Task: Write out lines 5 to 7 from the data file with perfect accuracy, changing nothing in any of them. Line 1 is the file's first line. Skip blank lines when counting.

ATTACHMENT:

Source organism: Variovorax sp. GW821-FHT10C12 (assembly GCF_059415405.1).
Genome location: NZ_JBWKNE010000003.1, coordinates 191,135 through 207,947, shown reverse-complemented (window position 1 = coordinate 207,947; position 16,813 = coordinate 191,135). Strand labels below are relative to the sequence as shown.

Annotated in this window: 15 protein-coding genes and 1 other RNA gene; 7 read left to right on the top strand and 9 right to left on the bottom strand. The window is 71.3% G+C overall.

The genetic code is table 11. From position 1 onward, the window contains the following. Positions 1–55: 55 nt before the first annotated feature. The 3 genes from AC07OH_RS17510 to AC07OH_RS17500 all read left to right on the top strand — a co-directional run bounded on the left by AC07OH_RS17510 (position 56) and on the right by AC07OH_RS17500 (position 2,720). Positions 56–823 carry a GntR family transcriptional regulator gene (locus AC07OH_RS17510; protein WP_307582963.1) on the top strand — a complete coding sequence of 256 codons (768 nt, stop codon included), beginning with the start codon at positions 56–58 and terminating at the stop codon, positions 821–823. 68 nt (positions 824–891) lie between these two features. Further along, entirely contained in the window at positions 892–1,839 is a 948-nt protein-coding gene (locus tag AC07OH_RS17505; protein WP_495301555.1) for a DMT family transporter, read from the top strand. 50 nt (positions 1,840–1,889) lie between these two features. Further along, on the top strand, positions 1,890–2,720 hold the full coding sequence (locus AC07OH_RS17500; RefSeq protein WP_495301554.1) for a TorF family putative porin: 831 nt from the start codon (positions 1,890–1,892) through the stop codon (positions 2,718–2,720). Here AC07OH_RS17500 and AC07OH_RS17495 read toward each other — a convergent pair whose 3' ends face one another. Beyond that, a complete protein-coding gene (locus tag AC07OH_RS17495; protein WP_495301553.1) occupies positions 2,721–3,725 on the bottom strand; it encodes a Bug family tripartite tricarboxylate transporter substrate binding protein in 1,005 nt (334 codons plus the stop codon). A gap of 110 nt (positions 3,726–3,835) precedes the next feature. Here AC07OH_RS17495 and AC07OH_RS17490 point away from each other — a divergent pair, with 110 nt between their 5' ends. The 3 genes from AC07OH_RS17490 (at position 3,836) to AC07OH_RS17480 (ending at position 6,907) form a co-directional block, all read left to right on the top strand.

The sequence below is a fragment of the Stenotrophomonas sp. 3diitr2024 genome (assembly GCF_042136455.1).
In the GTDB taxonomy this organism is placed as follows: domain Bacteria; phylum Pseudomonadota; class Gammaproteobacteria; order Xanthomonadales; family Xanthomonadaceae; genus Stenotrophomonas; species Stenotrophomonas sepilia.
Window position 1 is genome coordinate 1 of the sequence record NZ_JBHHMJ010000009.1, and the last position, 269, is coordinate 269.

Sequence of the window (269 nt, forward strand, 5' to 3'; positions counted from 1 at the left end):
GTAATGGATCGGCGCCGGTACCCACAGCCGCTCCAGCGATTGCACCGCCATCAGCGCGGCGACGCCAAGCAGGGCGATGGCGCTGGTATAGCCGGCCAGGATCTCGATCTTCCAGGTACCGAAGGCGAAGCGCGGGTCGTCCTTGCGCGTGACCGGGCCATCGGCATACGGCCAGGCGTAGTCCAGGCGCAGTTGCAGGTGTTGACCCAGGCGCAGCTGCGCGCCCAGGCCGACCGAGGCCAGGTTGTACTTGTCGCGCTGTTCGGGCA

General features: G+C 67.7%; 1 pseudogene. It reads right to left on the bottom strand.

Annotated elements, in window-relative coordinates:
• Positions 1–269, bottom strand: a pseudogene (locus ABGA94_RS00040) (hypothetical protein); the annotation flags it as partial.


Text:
The sequence below is a fragment of the Stenotrophomonas sp. 3diitr2024 genome (assembly GCF_042136455.1).
In the GTDB taxonomy this organism is placed as follows: domain Bacteria; phylum Pseudomonadota; class Gammaproteobacteria; order Xanthomonadales; family Xanthomonadaceae; genus Stenotrophomonas; species Stenotrophomonas sepilia.
Window position 1 is genome coordinate 1 of the sequence record NZ_JBHHMJ010000009.1, and the last position, 269, is coordinate 269.